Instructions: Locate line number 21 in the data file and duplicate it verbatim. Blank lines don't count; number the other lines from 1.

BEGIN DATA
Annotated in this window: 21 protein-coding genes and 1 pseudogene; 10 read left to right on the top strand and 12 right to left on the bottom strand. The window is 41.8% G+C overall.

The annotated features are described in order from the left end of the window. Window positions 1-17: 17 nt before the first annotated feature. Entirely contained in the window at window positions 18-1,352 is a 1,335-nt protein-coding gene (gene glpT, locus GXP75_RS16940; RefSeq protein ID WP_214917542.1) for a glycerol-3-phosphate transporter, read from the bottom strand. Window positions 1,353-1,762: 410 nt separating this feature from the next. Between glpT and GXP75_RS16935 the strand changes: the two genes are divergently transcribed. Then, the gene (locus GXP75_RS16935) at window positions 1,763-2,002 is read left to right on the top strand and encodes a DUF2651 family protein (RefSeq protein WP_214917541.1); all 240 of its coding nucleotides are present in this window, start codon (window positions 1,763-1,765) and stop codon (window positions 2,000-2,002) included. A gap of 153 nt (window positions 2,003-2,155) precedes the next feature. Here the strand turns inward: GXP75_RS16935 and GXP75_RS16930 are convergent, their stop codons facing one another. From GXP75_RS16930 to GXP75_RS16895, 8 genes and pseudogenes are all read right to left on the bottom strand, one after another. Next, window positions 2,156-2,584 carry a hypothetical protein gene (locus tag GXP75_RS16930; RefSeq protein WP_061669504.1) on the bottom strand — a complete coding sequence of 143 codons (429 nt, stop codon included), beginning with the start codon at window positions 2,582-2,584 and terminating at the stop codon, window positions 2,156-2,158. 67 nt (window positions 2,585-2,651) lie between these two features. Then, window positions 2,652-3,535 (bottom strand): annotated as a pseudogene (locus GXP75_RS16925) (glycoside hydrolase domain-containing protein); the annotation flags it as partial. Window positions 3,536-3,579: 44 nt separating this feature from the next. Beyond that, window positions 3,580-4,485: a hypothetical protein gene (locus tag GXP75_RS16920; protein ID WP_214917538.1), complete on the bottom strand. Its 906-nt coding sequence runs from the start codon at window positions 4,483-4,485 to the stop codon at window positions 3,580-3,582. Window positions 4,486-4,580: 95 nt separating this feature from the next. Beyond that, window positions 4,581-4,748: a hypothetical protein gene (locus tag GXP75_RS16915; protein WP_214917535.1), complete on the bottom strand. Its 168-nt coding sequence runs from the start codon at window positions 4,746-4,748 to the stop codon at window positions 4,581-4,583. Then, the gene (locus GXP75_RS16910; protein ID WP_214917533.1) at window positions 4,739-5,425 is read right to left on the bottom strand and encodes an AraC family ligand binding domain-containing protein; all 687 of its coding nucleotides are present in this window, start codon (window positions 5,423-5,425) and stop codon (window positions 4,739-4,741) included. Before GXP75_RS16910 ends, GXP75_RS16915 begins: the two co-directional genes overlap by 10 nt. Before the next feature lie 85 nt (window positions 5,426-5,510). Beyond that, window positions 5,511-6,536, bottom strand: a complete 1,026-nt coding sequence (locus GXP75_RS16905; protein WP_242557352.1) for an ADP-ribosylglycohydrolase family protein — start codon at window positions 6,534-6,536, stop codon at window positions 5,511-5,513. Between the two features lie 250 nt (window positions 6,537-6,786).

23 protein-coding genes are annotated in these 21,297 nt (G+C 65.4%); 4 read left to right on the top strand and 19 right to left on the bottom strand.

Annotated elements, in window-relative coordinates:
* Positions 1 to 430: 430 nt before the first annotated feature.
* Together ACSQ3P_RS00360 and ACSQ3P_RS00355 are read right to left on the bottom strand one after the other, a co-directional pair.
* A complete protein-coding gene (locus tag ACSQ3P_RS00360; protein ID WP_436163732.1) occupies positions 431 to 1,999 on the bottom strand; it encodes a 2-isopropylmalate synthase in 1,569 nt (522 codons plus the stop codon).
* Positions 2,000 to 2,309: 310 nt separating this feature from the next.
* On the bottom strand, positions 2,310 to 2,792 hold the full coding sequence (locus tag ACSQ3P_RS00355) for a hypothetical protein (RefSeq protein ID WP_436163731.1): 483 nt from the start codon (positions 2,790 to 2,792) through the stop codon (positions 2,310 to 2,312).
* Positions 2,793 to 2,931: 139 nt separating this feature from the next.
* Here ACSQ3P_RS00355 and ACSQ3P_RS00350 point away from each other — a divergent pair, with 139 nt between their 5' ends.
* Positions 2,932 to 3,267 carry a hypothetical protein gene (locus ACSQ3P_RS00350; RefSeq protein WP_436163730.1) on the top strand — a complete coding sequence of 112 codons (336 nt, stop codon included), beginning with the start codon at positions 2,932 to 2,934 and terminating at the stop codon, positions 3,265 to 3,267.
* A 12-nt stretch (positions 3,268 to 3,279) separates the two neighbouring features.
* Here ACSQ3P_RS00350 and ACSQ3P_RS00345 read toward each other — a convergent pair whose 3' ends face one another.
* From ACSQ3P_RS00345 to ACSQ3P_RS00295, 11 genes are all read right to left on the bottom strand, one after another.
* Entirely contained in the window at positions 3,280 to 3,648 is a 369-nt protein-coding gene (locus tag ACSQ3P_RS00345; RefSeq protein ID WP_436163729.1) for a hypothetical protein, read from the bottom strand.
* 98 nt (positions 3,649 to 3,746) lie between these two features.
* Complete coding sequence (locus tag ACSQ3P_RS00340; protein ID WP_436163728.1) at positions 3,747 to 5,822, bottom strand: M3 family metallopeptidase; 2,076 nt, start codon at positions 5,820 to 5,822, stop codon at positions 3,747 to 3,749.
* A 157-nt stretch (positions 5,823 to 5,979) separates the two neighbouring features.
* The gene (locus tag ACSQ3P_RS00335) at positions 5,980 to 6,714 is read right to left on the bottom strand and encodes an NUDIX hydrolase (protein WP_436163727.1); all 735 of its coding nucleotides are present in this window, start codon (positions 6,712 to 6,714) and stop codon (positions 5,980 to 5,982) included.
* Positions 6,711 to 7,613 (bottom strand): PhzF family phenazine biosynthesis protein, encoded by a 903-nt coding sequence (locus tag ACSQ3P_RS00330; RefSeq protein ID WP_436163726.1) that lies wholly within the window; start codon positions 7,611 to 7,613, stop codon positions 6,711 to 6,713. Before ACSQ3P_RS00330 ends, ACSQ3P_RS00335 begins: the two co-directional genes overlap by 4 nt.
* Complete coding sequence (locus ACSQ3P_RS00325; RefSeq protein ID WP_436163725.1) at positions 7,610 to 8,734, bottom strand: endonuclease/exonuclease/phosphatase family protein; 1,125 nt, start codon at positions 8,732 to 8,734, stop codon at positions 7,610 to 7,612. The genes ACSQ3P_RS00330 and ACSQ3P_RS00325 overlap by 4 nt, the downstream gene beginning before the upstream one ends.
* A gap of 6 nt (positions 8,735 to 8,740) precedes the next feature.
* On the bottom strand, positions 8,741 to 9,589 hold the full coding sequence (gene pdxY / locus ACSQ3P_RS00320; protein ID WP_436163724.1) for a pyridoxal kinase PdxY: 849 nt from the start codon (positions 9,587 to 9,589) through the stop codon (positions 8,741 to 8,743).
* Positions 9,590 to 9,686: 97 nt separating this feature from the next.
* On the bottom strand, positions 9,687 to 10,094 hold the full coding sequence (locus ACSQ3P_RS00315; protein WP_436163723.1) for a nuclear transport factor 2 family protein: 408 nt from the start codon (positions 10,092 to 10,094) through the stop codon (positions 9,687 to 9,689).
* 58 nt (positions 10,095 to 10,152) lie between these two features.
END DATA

* Positions 6,711 to 7,613 (bottom strand): PhzF family phenazine biosynthesis protein, encoded by a 903-nt coding sequence (locus tag ACSQ3P_RS00330; RefSeq protein ID WP_436163726.1) that lies wholly within the window; start codon positions 7,611 to 7,613, stop codon positions 6,711 to 6,713. Before ACSQ3P_RS00330 ends, ACSQ3P_RS00335 begins: the two co-directional genes overlap by 4 nt.